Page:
Saturday Mailbox


July 24, 2004

Plan for Rt. 32 will only extend sprawl, gridlock

The pro-development allies of Gov. Robert L. Ehrlich Jr. and the perpetually enraged Comptroller William Donald Schaefer often tell us that government has no business deciding where people live. Yet these conservative stalwarts did just that when, acting as members the state Board of Public Works, they decided to override existing Smart Growth regulations to commit state funds, and seek federal dollars, to begin the process of widening Route 32 between Clarksville and Interstate 70 ("Rt. 32 widening called killer of Smart Growth," July 22).

Why should those of us living in the cities and towns of the Baltimore-Washington corridor care about a highway linking the western fringe of our area to the bedroom communities of Central Maryland?

Because Maryland's Smart Growth policies are intended to ensure that the developers who make tidy profits by permanently altering the landscape are not subsidized by the state at the expense of existing communities that need to maintain schools, roads, safe water supplies, police protection and other vital services we have already put into place.

The decision to widen Route 32 also matters to residents of western Howard County, Frederick County and Carroll County who are content with the open space and quality of life where they live.

The plan to increase highway capacity for cars and SUVs commuting from these relatively rural areas into Baltimore and Washington will undoubtedly encourage many more people to move into housing tracts in the erstwhile farms and forests surrounding existing Central Maryland communities.

The repudiation of Smart Growth will encourage more land-intensive, sprawling, ex-urban development by allowing developers and their marketers to tout the shortening of commute times from their far-flung developments to employment centers in the Baltimore and Washington areas.

Of course these shortened commutes will prove fleeting, as the newcomers crowding out the open space in Central Maryland will quickly clog the new lanes that encouraged their decision to live far from their places of employment.

The heavy hand of the state's executive branch has picked a winner, and that winner is not us, but rather those who profit from sprawl.

Joseph Kershner


Smart Growth aided cites and towns

A great disservice is done when state Planning Secretary Audrey E. Scott asserts that the previous administration only focused on saving open space ("State launches program to help revitalize areas," July 15). This ignores all the efforts over many years, by countless citizens and elected officials, to develop a well-balanced Smart Growth program.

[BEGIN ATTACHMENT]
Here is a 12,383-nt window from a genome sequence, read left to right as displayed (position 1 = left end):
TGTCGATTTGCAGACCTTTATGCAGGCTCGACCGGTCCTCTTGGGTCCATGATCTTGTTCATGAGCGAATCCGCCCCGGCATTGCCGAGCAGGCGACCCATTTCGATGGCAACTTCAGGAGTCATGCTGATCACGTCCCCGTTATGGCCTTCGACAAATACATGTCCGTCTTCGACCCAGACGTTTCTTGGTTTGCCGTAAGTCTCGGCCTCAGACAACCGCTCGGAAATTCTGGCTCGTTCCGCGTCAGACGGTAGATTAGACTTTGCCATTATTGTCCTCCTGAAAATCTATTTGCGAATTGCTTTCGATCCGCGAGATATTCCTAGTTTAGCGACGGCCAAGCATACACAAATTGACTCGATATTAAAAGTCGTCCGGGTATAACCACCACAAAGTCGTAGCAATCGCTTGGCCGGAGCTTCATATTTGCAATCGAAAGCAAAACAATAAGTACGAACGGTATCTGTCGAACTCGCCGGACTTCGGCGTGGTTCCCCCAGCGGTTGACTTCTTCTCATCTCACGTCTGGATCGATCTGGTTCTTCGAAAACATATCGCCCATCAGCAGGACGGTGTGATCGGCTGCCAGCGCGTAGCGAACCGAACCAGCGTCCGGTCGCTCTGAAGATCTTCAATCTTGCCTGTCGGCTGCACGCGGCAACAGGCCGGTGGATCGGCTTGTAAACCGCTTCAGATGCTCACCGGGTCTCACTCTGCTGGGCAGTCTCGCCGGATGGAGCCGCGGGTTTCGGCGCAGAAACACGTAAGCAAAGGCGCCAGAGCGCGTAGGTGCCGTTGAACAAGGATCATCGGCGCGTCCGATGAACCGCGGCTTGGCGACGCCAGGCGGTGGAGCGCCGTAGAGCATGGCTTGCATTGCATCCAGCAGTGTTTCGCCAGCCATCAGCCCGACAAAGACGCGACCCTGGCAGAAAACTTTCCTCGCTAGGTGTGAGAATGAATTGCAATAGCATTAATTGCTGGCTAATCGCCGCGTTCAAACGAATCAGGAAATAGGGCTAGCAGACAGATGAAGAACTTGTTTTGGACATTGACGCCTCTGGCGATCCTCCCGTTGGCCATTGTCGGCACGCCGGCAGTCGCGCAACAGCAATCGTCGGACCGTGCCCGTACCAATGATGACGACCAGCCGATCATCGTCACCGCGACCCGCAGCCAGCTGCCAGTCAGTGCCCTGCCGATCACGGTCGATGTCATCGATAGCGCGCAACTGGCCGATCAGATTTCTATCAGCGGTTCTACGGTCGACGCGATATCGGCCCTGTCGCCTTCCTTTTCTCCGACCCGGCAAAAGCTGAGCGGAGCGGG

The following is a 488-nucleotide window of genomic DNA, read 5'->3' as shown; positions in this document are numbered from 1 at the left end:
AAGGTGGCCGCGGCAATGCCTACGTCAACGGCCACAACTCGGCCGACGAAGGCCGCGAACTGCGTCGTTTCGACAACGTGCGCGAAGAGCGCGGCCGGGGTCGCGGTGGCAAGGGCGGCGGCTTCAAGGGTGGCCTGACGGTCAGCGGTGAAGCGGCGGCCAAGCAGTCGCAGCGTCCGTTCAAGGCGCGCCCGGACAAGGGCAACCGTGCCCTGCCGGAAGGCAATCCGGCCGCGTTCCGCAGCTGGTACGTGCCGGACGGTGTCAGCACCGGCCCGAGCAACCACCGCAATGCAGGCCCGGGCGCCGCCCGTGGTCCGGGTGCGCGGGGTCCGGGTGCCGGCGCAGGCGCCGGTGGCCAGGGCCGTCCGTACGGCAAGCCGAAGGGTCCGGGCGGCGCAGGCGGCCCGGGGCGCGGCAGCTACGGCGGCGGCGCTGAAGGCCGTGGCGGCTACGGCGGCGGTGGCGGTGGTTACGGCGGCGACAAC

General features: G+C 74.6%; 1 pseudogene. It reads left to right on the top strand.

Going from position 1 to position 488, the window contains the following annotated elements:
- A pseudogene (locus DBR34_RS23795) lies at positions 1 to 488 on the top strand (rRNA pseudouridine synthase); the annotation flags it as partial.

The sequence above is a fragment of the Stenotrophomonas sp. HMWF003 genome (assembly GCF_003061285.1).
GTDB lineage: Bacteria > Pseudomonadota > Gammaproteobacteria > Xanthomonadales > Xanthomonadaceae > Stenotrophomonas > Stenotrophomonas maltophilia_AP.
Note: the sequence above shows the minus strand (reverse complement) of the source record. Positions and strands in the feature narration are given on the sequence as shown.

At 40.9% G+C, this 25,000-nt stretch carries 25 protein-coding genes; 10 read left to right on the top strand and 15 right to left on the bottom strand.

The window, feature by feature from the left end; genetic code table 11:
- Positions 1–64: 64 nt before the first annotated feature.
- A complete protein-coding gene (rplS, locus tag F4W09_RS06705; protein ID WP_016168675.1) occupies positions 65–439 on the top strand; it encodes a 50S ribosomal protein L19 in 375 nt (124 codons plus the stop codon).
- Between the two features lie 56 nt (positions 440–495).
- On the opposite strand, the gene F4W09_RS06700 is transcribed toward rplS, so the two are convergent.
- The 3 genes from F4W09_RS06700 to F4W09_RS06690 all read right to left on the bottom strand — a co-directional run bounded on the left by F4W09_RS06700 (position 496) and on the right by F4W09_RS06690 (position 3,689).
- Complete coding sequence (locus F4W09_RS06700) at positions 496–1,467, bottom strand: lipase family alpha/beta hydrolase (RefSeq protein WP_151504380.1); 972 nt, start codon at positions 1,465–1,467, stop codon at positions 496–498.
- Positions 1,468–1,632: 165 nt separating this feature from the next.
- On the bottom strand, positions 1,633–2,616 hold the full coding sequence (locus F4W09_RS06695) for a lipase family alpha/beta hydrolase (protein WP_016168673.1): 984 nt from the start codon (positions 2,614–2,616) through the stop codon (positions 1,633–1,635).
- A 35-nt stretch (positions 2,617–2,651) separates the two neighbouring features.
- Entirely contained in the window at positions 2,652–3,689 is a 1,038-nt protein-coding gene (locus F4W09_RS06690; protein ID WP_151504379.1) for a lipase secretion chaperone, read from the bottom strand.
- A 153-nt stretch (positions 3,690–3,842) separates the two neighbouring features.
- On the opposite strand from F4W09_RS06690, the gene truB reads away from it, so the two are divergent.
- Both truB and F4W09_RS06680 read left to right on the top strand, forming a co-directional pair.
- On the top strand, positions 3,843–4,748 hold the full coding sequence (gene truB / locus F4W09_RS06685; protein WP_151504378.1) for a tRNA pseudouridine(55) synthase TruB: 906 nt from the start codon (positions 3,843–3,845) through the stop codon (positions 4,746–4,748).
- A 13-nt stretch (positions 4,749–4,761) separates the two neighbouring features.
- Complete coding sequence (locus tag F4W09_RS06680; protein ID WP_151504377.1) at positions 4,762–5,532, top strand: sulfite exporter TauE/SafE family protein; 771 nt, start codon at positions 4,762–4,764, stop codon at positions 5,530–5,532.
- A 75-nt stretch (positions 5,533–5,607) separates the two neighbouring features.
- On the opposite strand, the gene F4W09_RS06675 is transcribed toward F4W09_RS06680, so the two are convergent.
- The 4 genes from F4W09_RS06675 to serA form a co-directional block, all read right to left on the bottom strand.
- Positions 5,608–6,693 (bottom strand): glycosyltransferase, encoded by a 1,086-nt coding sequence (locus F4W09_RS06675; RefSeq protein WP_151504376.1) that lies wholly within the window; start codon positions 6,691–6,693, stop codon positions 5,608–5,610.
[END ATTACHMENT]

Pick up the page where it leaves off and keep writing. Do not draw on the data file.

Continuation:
Indeed, to act as if the idea of redevelopment and revitalization somehow escaped the notice of the Glendening administration is to rewrite history and distort the facts.

The very heart of the nationally recognized Smart Growth program put in place in 1997 was to direct state resources primarily toward existing cities and towns. And a whole host of innovative programs were developed to provide incentives for revitalization.

These included historic preservation tax credits, job creation credits, brownfield redevelopment plans, business loans and grants for small retail stores, the Community Legacy program for community revitalization and a variety of housing assistance programs.

Revitalization -- in Baltimore, North Beach, Mount Rainier, Westminster, Frostburg, Easton, Frederick and scores of other communities large and small -- was a central focus of Smart Growth for the previous administration.

The Glendening administration was also very successful in protecting thousands of acres of farmland and natural resource land from development. This was one of the most aggressive land preservation efforts in the nation. And, unfortunately, this vital effort has all but evaporated under Gov. Robert L. Ehrlich Jr.

So while we welcome Mr. Ehrlich's Priority Places strategy as another piece of an ongoing effort to rebuild existing communities, we must not ignore the work that came before.

Dru Schmidt-Perkins


The writer is executive director of 1,000 Friends of Maryland.

Gambling wrong way to support the state

It is growing ever more apparent the states are buying into an inane argument that state-sponsored gambling is a cure for fiscal woes -- as if that is the only remedy.

But gambling is a vice. It is not an industry. The jobs created by gambling are not high-paying. Gambling is a quick fix.

There are now 12 million pathological gamblers in the United States. When states introduce forms of gambling such as slot machines and casinos, this does not impact tourism as much as create new gamblers in the immediate area of such establishments.

Casinos prey on the people who can least afford to lose the money. The majority of these sad souls become even more desperate, and a vicious cycle of family problems, substance abuse and crime ensues from gambling.

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